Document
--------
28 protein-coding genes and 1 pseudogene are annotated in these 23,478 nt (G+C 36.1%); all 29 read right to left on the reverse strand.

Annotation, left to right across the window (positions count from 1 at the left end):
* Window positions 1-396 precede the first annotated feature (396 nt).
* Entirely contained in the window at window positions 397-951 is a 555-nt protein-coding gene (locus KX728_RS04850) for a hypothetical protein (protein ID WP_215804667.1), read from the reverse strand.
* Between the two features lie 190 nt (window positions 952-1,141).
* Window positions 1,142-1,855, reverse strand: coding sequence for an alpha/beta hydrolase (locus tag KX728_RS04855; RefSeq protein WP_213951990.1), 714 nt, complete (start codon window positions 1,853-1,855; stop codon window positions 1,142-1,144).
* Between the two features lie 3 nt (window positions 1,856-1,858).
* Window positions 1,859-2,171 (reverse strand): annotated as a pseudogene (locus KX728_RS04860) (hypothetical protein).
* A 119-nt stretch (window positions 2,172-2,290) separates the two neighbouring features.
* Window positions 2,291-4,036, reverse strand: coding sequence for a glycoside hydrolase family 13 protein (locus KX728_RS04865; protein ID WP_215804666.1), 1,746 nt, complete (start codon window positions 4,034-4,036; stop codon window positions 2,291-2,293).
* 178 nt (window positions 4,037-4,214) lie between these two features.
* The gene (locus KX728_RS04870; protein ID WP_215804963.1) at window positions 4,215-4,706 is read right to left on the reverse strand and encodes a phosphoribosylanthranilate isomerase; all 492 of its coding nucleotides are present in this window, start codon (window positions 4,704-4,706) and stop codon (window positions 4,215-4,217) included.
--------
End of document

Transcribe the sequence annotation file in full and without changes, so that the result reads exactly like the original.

28 protein-coding genes and 1 pseudogene are annotated in these 23,478 nt (G+C 36.1%); all 29 read right to left on the reverse strand.

Annotation, left to right across the window (positions count from 1 at the left end):
* Window positions 1-396 precede the first annotated feature (396 nt).
* Entirely contained in the window at window positions 397-951 is a 555-nt protein-coding gene (locus KX728_RS04850) for a hypothetical protein (protein ID WP_215804667.1), read from the reverse strand.
* Between the two features lie 190 nt (window positions 952-1,141).
* Window positions 1,142-1,855, reverse strand: coding sequence for an alpha/beta hydrolase (locus tag KX728_RS04855; RefSeq protein WP_213951990.1), 714 nt, complete (start codon window positions 1,853-1,855; stop codon window positions 1,142-1,144).
* Between the two features lie 3 nt (window positions 1,856-1,858).
* Window positions 1,859-2,171 (reverse strand): annotated as a pseudogene (locus KX728_RS04860) (hypothetical protein).
* A 119-nt stretch (window positions 2,172-2,290) separates the two neighbouring features.
* Window positions 2,291-4,036, reverse strand: coding sequence for a glycoside hydrolase family 13 protein (locus KX728_RS04865; protein ID WP_215804666.1), 1,746 nt, complete (start codon window positions 4,034-4,036; stop codon window positions 2,291-2,293).
* 178 nt (window positions 4,037-4,214) lie between these two features.
* The gene (locus KX728_RS04870; protein ID WP_215804963.1) at window positions 4,215-4,706 is read right to left on the reverse strand and encodes a phosphoribosylanthranilate isomerase; all 492 of its coding nucleotides are present in this window, start codon (window positions 4,704-4,706) and stop codon (window positions 4,215-4,217) included.